Non-proliferation of weapons of mass destruction- Security Council, 8977th Meeting

Preview Language:   Six Official
25-Feb-2022 00:11:21
Security Council extends mandate of committee monitoring nuclear, biological, chemical weapons for 9 months, unanimously adopting resolution 2622 (2022).

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The Security Council today renewed the mandate of its committee monitoring implementation of a resolution that aims to prevent non-State actors from acquiring nuclear, biological and chemical weapons and their means of delivery, as Council members debated the technical nature of that renewal after its unanimous adoption.

Unanimously adopting resolution 2622 (2022) (to be issued as document S/RES/2622(2022)) and acting under Chapter VII of the Charter of the United Nations, the Council decided to extend, until 30 November 2022, the mandate of the Committee established pursuant to resolution 1540 (2004) with the continued assistance of its group of experts.

By the text, the Council further decided that the Committee should continue to conduct and complete the comprehensive review on the status of implementation of resolution 1540 (2004) and submit its conclusions to the Council.

Speaking in his national capacity after the adoption, the representative of the Russian Federation, Council President for February, expressed his delegation’s support for the resolution’s preventive nature, which supports several germane international agreements. Serious concerns, however, remain with regards to, inter alia, the Committee’s work process, and there is no justification for limiting action to a technical roll-over. Instead, contributions of key participants must be considered, otherwise the review process and its value will be wasted. Further, there were problems of discussing modalities rather than technical issues, he said, expressing hope for progress in the coming months.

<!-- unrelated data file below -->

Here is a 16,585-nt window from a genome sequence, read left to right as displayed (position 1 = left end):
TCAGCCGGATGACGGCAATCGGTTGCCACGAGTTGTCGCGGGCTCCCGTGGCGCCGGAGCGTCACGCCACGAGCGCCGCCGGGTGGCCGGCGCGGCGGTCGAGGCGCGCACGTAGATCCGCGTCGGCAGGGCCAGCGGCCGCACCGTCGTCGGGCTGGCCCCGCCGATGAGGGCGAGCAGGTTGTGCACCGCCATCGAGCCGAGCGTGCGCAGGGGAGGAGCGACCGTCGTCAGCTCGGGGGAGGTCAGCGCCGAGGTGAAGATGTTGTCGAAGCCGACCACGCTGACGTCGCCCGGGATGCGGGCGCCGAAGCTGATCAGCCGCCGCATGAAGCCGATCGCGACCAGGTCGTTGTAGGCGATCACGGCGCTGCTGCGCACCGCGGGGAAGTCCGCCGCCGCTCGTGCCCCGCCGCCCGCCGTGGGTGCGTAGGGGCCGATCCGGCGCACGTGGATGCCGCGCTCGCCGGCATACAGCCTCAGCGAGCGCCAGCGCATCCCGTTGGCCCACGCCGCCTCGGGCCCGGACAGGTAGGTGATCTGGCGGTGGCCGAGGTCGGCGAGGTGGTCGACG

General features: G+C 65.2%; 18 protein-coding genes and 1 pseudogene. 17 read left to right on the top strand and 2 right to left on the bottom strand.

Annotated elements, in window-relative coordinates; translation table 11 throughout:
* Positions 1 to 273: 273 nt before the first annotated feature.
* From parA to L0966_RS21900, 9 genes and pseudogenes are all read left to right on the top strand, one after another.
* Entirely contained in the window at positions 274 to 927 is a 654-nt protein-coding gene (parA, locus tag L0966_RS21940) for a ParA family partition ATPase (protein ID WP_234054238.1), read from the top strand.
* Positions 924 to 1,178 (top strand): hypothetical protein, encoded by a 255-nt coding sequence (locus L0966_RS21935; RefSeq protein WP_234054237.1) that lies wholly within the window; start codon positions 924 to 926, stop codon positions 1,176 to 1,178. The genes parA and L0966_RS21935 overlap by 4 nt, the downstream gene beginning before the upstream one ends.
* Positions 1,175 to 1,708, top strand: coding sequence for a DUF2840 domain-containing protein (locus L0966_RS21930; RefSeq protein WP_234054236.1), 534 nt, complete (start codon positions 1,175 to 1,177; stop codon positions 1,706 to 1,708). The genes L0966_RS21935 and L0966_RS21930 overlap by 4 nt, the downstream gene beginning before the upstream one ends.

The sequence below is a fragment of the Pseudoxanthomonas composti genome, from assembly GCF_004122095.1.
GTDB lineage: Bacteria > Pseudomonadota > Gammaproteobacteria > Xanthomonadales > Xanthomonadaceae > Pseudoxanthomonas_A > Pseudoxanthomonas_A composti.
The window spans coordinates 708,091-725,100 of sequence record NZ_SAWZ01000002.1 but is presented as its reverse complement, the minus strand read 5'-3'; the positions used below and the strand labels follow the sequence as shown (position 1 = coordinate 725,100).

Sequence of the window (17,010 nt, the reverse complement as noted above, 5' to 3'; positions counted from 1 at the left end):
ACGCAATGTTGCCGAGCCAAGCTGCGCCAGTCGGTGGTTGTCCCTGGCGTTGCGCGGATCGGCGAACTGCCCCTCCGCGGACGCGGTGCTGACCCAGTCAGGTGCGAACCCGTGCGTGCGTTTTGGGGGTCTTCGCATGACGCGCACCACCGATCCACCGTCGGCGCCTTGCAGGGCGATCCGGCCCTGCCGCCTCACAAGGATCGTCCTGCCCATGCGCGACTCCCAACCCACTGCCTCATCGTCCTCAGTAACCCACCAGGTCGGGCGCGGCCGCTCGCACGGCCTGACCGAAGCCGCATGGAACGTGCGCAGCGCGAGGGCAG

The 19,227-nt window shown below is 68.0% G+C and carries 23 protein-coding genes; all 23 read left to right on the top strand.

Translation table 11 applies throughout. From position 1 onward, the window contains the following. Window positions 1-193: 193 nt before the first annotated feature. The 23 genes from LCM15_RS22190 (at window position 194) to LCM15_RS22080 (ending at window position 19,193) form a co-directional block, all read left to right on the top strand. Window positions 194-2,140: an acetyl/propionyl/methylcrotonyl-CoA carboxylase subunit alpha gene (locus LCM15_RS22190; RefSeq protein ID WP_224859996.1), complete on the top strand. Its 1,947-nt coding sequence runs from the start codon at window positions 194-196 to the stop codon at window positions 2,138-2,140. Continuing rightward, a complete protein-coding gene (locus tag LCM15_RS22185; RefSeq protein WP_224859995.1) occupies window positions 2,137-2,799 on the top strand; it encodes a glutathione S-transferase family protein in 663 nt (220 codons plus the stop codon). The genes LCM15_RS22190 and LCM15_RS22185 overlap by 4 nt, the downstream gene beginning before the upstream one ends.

Calling on the Chair to step up efforts to enhance the review process, he said the Committee must be able to work on tasks before it rather than exclusively focusing on a technical roll-over. Regarding the future parameters of its mandate, he said the Committee’s unique spirit of cooperation must be ensured. It should not become a “controller” that is allowed to interfere with the internal affairs of States, he said, adding that its mandate must, inter alia, provide technical assistance to States upon request.

China’s representative expressed hope that the Committee will discharge its mandate and that the positions of all States will be considered.

The delegate from Mexico, Committee Chair, said extending the mandate will allow for broad efforts to implement resolution 1540 (2004). Noting the comments just made on the technical renewal of the mandate, he said consultations had been conducted in good faith and in a transparent manner. Indeed, the majority had expressed agreement on a technical rollover, making it possible to have the information required for a substantive resolution later this year.

The representative of the United States said, in light of comments made by his counterpart from the Russian Federation, that his delegation welcomes the mandate extension, which will allow the Committee’s continued function as a powerful tool to prevent weapons of mass destruction from falling into the hands of non-State actors. Anticipating a forthcoming substantive resolution, he underlined the importance of the current mandate. Welcoming the opportunity to engage with stakeholders in relevant formats, he said the United States will prioritize States’ obligations under resolution 1540 (2004) and enhance its support for assistance and outreach activities. The United States also endorses the proposed timeline to complete a review, which will inform the mandate renewal later in 2022, he said.

The United Kingdom’s delegate expressed strong support for today’s resolution, stressing that resolution 1540 (2004) has been a critical part of the multilateral non-proliferation architecture since its adoption. As such, it is vital that the work of the Committee and its group of experts continues, he added.

The meeting began at 10:04 a.m. and ended at 10:16 a.m.

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